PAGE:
I’m not the kind of person to make sweeping statements, but I’m pretty sure I have the best configuration of hedges on my block, if not the whole suburb. Uniformly dense, green and coiffured to perfection, my hedges stand out from the crowd. There’s really no competition; you’d think no one else was even trying.
I mean, it’s possible that other people aren’t as devoted to the art of pruning Japanese box plants as I am, but I can’t imagine that being the case. It’s up there with the most satisfying activities out there, second only to successfully training climbing roses over an archway and and emptying my bokashi bin. I guess if you’d never experienced it,though, it might be an easy thing to dismiss. Here’s hoping that my outstanding hedges serve the neighbourhood by showing what is possible with a bit of forethought and elbow grease.
People in my area seem to love their ornamental grasses, arranged sparsely around architectural panels and barely-there fences that even I could step over without too much effort. I guess it’s fashionable to have your house frontage on display, for reasons I can’t fathom. The only explanation I can think of is that it’s low-maintenance, and perhaps doesn’t require too much water, without looking too shabby in the process.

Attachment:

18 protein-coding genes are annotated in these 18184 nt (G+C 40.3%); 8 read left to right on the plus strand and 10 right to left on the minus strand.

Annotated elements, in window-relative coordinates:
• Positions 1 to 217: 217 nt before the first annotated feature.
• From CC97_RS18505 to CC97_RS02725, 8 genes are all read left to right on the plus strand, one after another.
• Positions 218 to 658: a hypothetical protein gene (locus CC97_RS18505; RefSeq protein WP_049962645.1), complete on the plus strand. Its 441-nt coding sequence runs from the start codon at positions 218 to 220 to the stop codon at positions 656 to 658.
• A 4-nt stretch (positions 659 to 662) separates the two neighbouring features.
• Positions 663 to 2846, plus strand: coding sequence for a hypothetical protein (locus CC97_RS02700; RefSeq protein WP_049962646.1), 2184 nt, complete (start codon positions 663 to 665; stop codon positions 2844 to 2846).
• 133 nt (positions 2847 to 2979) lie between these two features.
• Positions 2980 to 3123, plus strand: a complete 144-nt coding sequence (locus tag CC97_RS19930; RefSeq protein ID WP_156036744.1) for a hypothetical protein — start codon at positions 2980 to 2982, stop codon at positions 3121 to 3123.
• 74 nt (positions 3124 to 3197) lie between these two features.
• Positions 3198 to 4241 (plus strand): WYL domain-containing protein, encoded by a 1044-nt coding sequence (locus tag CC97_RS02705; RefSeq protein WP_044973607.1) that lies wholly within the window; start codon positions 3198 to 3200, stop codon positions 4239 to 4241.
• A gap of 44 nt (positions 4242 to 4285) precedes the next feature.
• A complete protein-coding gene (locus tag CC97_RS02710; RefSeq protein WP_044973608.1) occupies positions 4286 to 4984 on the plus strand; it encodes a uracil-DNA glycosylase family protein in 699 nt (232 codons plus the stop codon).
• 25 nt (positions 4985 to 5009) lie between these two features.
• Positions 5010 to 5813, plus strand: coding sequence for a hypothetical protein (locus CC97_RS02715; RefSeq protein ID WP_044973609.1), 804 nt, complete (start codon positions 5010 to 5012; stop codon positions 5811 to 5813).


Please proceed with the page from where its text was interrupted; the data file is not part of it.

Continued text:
Call me old fashioned, but I still think that formal hedging is an essential part of creating a house frontage for any self-respecting garden enthusiast. This is partly due to my preference for privacy, and also my desire to create an obstacle for would-be trespassers looking for ways to clamber onto my front lawn.
That’s the other thing I’ve noticed: people don’t seem to have lawns these days. Sure, they’ve got grasses aplenty, but grasses are not the same thing as grass. Again, I’m sure it comes down to being water-wise and limiting the need for maintenance. I suppose I am old fashioned, but that’s just how things are for me.